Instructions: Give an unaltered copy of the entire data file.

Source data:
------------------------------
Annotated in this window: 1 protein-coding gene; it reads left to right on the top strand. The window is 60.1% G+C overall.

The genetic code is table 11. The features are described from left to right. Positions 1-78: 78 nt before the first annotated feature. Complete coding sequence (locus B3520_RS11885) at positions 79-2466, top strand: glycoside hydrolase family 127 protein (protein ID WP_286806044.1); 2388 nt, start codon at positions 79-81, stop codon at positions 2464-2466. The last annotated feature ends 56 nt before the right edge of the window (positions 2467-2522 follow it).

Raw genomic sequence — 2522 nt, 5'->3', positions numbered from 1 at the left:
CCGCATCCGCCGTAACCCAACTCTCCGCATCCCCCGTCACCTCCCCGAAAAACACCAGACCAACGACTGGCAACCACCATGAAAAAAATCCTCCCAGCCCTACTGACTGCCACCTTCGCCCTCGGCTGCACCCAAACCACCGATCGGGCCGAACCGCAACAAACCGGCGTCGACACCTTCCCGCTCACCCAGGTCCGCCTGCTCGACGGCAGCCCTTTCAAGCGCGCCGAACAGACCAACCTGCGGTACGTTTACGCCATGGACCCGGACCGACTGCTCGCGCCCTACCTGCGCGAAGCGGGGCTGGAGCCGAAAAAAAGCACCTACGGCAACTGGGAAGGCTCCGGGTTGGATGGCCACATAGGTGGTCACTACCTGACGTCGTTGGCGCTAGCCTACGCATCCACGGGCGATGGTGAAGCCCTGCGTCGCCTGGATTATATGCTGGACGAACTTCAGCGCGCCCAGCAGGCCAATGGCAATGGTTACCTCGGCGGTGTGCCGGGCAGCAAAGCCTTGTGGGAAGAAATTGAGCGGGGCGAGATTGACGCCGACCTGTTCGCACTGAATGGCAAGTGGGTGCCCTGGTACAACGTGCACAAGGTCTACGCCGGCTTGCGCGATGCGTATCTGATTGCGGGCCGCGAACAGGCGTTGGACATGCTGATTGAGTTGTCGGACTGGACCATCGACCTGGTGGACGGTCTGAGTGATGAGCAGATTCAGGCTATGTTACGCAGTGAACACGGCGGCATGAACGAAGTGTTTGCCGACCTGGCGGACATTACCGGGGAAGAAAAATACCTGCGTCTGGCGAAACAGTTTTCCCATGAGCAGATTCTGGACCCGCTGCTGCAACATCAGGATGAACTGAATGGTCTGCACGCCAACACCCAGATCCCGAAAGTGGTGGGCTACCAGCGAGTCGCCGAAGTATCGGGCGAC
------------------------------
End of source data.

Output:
Annotated in this window: 1 protein-coding gene; it reads left to right on the top strand. The window is 60.1% G+C overall.

The genetic code is table 11. The features are described from left to right. Positions 1-78: 78 nt before the first annotated feature. Complete coding sequence (locus B3520_RS11885) at positions 79-2466, top strand: glycoside hydrolase family 127 protein (protein ID WP_286806044.1); 2388 nt, start codon at positions 79-81, stop codon at positions 2464-2466. The last annotated feature ends 56 nt before the right edge of the window (positions 2467-2522 follow it).

Raw genomic sequence — 2522 nt, 5'->3', positions numbered from 1 at the left:
CCGCATCCGCCGTAACCCAACTCTCCGCATCCCCCGTCACCTCCCCGAAAAACACCAGACCAACGACTGGCAACCACCATGAAAAAAATCCTCCCAGCCCTACTGACTGCCACCTTCGCCCTCGGCTGCACCCAAACCACCGATCGGGCCGAACCGCAACAAACCGGCGTCGACACCTTCCCGCTCACCCAGGTCCGCCTGCTCGACGGCAGCCCTTTCAAGCGCGCCGAACAGACCAACCTGCGGTACGTTTACGCCATGGACCCGGACCGACTGCTCGCGCCCTACCTGCGCGAAGCGGGGCTGGAGCCGAAAAAAAGCACCTACGGCAACTGGGAAGGCTCCGGGTTGGATGGCCACATAGGTGGTCACTACCTGACGTCGTTGGCGCTAGCCTACGCATCCACGGGCGATGGTGAAGCCCTGCGTCGCCTGGATTATATGCTGGACGAACTTCAGCGCGCCCAGCAGGCCAATGGCAATGGTTACCTCGGCGGTGTGCCGGGCAGCAAAGCCTTGTGGGAAGAAATTGAGCGGGGCGAGATTGACGCCGACCTGTTCGCACTGAATGGCAAGTGGGTGCCCTGGTACAACGTGCACAAGGTCTACGCCGGCTTGCGCGATGCGTATCTGATTGCGGGCCGCGAACAGGCGTTGGACATGCTGATTGAGTTGTCGGACTGGACCATCGACCTGGTGGACGGTCTGAGTGATGAGCAGATTCAGGCTATGTTACGCAGTGAACACGGCGGCATGAACGAAGTGTTTGCCGACCTGGCGGACATTACCGGGGAAGAAAAATACCTGCGTCTGGCGAAACAGTTTTCCCATGAGCAGATTCTGGACCCGCTGCTGCAACATCAGGATGAACTGAATGGTCTGCACGCCAACACCCAGATCCCGAAAGTGGTGGGCTACCAGCGAGTCGCCGAAGTATCGGGCGAC